gargle

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gargle

 [gahr´g'l]
1. a solution for rinsing the mouth and throat.
2. to rinse the mouth and throat by holding a solution in the open mouth and agitating it by expulsion of air from the lungs.

gar·gle

(gar'gĕl),
1. To rinse the fauces with fluid in the mouth through which expired breath is forced to produce a bubbling effect while the head is held far back. It is therapeutically ineffective.
2. A medicated fluid used for gargling; a throat wash.
[O. Fr. fr. L. gurgulio, gullet, windpipe]

gargle

/gar·gle/ (gahr´g'l)
1. a solution for rinsing mouth and throat.
2. to rinse the mouth and throat by holding a solution in the open mouth and agitating it by expulsion of air from the lungs.

gargle

(gär′gəl)
v. gar·gled, gar·gling, gar·gles
v.intr.
1. To force exhaled air through a liquid held in the back of the mouth, with the head tilted back, in order to cleanse or medicate the mouth or throat.
2. To produce the sound of gargling when speaking or singing.
v.tr.
1. To rinse or medicate (the mouth or throat) by gargling.
2. To circulate or apply (a medicine or solution) by gargling.
3. To utter with a gargling sound.
n.
1. A medicated solution for gargling.
2. A gargling sound.

gargle

[gär′gəl]
Etymology: Fr, gargouille, drainpipe
1 v, to hold and agitate a liquid at the back of the throat by tilting the head backward and forcing air through the solution. The procedure is used for cleansing or medicating the mouth and oropharynx.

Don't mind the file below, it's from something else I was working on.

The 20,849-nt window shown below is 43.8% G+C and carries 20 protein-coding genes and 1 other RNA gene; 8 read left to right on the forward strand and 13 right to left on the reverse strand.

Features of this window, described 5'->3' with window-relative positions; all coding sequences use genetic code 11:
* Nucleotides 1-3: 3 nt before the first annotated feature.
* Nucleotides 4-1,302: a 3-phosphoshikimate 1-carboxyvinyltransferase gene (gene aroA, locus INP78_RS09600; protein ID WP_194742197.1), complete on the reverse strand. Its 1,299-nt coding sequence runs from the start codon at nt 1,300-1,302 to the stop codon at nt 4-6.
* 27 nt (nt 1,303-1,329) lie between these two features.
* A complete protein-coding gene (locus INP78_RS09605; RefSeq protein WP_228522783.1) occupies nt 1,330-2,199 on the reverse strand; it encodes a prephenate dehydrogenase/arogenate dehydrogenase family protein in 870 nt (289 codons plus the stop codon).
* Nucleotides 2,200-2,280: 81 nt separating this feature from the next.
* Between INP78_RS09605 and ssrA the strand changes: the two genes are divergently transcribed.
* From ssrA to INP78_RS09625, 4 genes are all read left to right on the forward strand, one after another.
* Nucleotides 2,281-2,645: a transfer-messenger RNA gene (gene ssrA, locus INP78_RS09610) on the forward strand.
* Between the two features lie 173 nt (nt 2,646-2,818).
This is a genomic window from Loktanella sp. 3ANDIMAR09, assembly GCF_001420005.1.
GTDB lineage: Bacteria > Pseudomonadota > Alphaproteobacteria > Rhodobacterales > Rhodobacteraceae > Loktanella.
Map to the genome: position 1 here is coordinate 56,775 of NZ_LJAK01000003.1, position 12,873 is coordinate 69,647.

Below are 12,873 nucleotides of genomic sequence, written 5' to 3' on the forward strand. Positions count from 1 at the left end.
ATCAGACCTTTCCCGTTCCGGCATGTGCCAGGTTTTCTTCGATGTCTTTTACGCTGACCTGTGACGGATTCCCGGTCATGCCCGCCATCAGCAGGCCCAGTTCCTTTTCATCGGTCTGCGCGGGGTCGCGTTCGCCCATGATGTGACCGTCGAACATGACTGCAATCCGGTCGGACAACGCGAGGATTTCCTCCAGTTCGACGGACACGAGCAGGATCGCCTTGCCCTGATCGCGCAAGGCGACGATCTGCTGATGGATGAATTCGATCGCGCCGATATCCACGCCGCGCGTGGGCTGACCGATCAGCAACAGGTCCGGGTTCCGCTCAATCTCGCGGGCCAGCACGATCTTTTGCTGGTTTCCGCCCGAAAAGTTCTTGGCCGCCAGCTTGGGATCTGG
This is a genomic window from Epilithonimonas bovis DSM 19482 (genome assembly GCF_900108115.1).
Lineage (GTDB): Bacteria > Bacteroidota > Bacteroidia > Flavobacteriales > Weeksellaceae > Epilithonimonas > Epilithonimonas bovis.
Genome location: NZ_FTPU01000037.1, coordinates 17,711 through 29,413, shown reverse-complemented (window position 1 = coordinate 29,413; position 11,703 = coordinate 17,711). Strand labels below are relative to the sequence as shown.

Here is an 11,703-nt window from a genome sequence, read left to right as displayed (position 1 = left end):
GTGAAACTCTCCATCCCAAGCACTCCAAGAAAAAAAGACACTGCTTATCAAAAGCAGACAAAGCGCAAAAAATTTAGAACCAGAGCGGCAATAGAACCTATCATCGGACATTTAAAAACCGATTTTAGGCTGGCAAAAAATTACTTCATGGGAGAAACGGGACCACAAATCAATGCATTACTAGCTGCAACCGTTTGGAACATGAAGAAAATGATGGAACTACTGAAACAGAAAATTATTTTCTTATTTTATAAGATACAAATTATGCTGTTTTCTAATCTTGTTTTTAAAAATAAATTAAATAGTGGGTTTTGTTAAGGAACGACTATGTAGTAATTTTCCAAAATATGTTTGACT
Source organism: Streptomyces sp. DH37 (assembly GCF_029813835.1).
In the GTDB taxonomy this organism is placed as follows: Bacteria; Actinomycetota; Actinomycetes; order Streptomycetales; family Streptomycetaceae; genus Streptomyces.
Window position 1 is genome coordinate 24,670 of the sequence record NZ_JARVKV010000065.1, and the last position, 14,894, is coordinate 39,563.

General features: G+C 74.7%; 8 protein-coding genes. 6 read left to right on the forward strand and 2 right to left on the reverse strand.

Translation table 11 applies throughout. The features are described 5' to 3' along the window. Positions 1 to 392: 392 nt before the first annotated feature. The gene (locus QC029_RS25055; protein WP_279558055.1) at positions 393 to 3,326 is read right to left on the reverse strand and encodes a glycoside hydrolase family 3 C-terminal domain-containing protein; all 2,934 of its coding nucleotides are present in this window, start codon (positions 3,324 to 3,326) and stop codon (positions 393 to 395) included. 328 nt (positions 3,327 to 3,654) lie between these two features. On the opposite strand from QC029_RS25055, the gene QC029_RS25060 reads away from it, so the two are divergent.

2 n, a solution used to rinse the mouth and oropharynx.

gargle

noun A liquid preparation of H2O or other substance used as an intraoral wash (e.g., for sore throat), which is not intended to be ingested.
 
verb To tilt an opened and fluid-filled mouth upwards, allowing air to emanate from the trachea, resulting in a gurgling sound.

gargle

noun A liquid preparation of H2O2 or other substance used as an intraoral wash–eg, for sore throat, which is not intended to be ingested verbTo tilt an opened and fluid, often mouthwash-filled mouth heavenwards, allowing air to emanate from the trachea, resulting in a gurgling sound

gar·gle

(gahr'gĕl)
1. To rinse the fauces with fluid through which expired breath is forced to produce a bubbling effect while the head is held far back.
2. A medicated fluid used for gargling; a throat wash.
[O. Fr. fr. L. gurgulio, gullet, windpipe]

gar·gle

(gahr'gĕl)
1. To rinse the fauces with fluid in the mouth through which expired breath is forced to produce a bubbling effect while the head is held far back. It is therapeutically ineffective.
2. A medicated fluid used for gargling.
[O. Fr. fr. L. gurgulio, gullet, windpipe]
References in periodicals archive ?
Two hours after surgery, about 25 percent of patients who used the licorice gargle had a sore throat, compared to 75 percent of those who gargled with water.
The boys gargled sea water to stop their throats from drying out and drank what little rain water they could lick off the hull.
He performed x-ray studies of the throats of 15 men and women after they gargled with meglumine diatrizoate.
Between songs, he gargled and mumbled into the mic before finally losing his voice and staggering off halfway through a song.